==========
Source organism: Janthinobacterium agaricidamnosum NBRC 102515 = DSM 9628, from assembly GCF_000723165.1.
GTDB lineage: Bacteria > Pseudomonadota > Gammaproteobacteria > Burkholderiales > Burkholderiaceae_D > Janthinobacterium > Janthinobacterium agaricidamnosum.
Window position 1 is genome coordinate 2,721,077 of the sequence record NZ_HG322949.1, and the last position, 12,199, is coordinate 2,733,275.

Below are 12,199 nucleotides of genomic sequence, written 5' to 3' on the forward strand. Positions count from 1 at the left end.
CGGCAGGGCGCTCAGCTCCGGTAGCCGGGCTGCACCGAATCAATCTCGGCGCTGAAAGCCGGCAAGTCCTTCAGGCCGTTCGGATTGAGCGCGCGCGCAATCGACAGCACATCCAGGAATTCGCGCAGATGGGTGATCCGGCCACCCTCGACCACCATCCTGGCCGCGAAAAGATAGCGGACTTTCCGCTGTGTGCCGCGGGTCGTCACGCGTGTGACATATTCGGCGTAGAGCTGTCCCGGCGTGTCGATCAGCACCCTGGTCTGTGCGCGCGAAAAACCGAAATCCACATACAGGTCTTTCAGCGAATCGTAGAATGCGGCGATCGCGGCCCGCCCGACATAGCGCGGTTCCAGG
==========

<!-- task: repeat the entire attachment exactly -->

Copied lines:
Source organism: Janthinobacterium agaricidamnosum NBRC 102515 = DSM 9628, from assembly GCF_000723165.1.
GTDB lineage: Bacteria > Pseudomonadota > Gammaproteobacteria > Burkholderiales > Burkholderiaceae_D > Janthinobacterium > Janthinobacterium agaricidamnosum.
Window position 1 is genome coordinate 2,721,077 of the sequence record NZ_HG322949.1, and the last position, 12,199, is coordinate 2,733,275.

Below are 12,199 nucleotides of genomic sequence, written 5' to 3' on the forward strand. Positions count from 1 at the left end.
CGGCAGGGCGCTCAGCTCCGGTAGCCGGGCTGCACCGAATCAATCTCGGCGCTGAAAGCCGGCAAGTCCTTCAGGCCGTTCGGATTGAGCGCGCGCGCAATCGACAGCACATCCAGGAATTCGCGCAGATGGGTGATCCGGCCACCCTCGACCACCATCCTGGCCGCGAAAAGATAGCGGACTTTCCGCTGTGTGCCGCGGGTCGTCACGCGTGTGACATATTCGGCGTAGAGCTGTCCCGGCGTGTCGATCAGCACCCTGGTCTGTGCGCGCGAAAAACCGAAATCCACATACAGGTCTTTCAGCGAATCGTAGAATGCGGCGATCGCGGCCCGCCCGACATAGCGCGGTTCCAGG